Liability of not assessing fetal heart tones


Hello all! I hope you all have a Happy Easter or Passover.

To try to make a very long story much shorter, I need to give those of you who don't know me a little background.

I have been an RN for almost 30 years (since 1980). My specialty since the beginning has always been OB, though I did my fair share of med-surg and multiple other specialties as a float nurse or agency nurse since the beginning because I wanted to get and keep experience in other areas. I worked in a Level III regional perinatal center for over 15 years. In that time frame, I was charge nurse on the high risk antepartum unit, and we did inpatient and outpatient NST's in our NST room.

I hold my Inpatient Obstetrics Certification from NCC (it was AWHONN when I was first certified) in 1989, and have maintained it since.

I currently work in home care, and have done so since 1991. My caseload is maternal-child health, which may include high-risk pregnant women.

However, I now have a new manager (again), and problems have arisen not only for me, but my coworkers as well. :angryfire

I have just been told that I can no longer do fetal heart rates by Doppler for our patients (even with a doctor's order) because she "can't verify" my "competency" in it. She also told me that the agency never provided an agency Doppler. I pointed out that I *DO* have an agency-assigned Doppler, but that it malfunctioned several years ago, so I bought my own from a medical supplier because the agency never ordered a new one for me. I also pointed out that it would be a liability if we accept high risk pregnant patients and then did not do fetal heart assessment, because we would not be fully assessing a pregnant patient if we didn't. I consider that part of vital signs.

Does anyone have documentation about whether a certification in Inpatient Obstetrics should be sufficient documentation of competency with fetal heart assessment? It seems that it may, because the eligibility requirements include fetal heart monitoring and assessment.

Also, would there be liability in NOT doing a fetal heart assessment in these high risk pregnant women?

Are fetal heart tones considered a "vital sign"?

Any written documentation would be appreciated. Anything would be of help.

In the meantime, my next "requirement" is being told I need to go to the local clinic to have someone supervise me in checking a fetal heart by Doppler, which just seems comical to me because I have been a nurse in the specialty for almost 30 years, and I can do it in my sleep, but if that it what is required to satisfy someone's "rule, then so be it.

Thank you all!


1 Article; 1,905 Posts

A few thoughts:

1) You may be taking on additional liability by using your own doppler. Let the agency get one and deal with maintenance, inspections, and bio-medical issues. This is less liability for you.

2) Certification in a specialty area may not indicate competence. I am a certified emergency nurse. One of the many concepts tested includes interpretation of XII lead ECG's. So, simply having CEN after my name makes me competent at XII lead interpretation? Not at all, and every quarter, I am tested to ensure I have competency in this area IAW my employer's policy/procedure guidelines.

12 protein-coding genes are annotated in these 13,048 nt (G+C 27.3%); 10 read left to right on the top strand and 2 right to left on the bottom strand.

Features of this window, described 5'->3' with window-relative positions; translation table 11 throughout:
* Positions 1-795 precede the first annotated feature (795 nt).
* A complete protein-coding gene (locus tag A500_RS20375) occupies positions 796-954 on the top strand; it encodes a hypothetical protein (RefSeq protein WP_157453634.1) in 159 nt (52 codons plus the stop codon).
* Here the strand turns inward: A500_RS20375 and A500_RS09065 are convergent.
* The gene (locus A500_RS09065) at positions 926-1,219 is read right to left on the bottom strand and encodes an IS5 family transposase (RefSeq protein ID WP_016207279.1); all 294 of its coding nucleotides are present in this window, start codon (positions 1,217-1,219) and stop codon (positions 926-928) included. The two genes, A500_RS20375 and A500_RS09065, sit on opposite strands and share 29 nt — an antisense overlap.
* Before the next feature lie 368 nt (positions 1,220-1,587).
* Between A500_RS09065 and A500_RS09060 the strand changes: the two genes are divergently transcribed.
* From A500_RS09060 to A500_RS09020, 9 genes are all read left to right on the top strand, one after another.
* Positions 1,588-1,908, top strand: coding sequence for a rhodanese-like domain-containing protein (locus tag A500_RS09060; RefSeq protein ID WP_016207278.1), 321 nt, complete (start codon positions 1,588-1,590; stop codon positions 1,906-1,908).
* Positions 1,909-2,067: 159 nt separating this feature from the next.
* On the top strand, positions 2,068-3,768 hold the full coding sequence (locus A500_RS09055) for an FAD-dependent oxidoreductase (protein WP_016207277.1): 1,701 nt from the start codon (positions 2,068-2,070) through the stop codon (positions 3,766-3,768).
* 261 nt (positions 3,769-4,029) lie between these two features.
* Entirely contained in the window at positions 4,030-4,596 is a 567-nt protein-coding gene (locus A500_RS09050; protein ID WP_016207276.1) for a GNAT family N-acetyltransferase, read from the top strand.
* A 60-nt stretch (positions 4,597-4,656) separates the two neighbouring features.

While you may take offense, do the observation and have your "competency" officially documented. This reduces liability and demonstrates ongoing and continued competency. Who knows, you may even learn something from the clinic nurse?

3) I agree that not documenting FHT's creates additional liability; however, I do not see your manager's expectations as unreasonable. I would be more upset if the agency refused to buy and maintain their own doppler however.


96 Posts

Thank you for your quick response GilaRN. I can't say that I am offended at all, I understand her point. What I objected to was her *way* of telling me. It was presented in such as way that *no* manager should do. It was actually me that suggested going to the clinic or to one of my community contacts where FHR is done routinely so that whatever skills checklist is needed can be performed. Obviously all the details can't be presented here, but I can tell you that I was being told "We have never done this at the Agency", when I have been at the agency for 18 years, and have done them since day 1 there, *with* evaluation and being signed off on a skills list. But since it is so long ago, that skills list is no longer there, so I was trying to find something that is still documented somewhere that would cover the new requirement.

We all understand that when new managers come in that there are changes (remember, I have been there through 13 or more manager changes) but it seems wiser to let us know that some new policies or procedures are going to be instituted, rather than just saying "We have never done this at this agency" when I know we have, and they have *not* been there to know it. I have previously had outside contracts arranged between my agency and another agency to do specialized care for extremely high risk pregnant women, and have completed a skills list for those agencies as well in cooperation with my agency.

As for providing my own doppler, I did that at the time because when the one that was provided went belly-up, I asked for a replacement and kept getting told "it's on order", but it never got done, so I bought my own-medical grade doppler. I did the same thing when my infant scale died. Maybe I shouldn't have to, but I did because the agency was primarily an adult agency and my MCH program (I was hired for it, and deevloped it over the years there) sometimes got left out when it came to ordering supplies that were unfamiliar to them.

Thanks for your input-I really appreciate it. ;)

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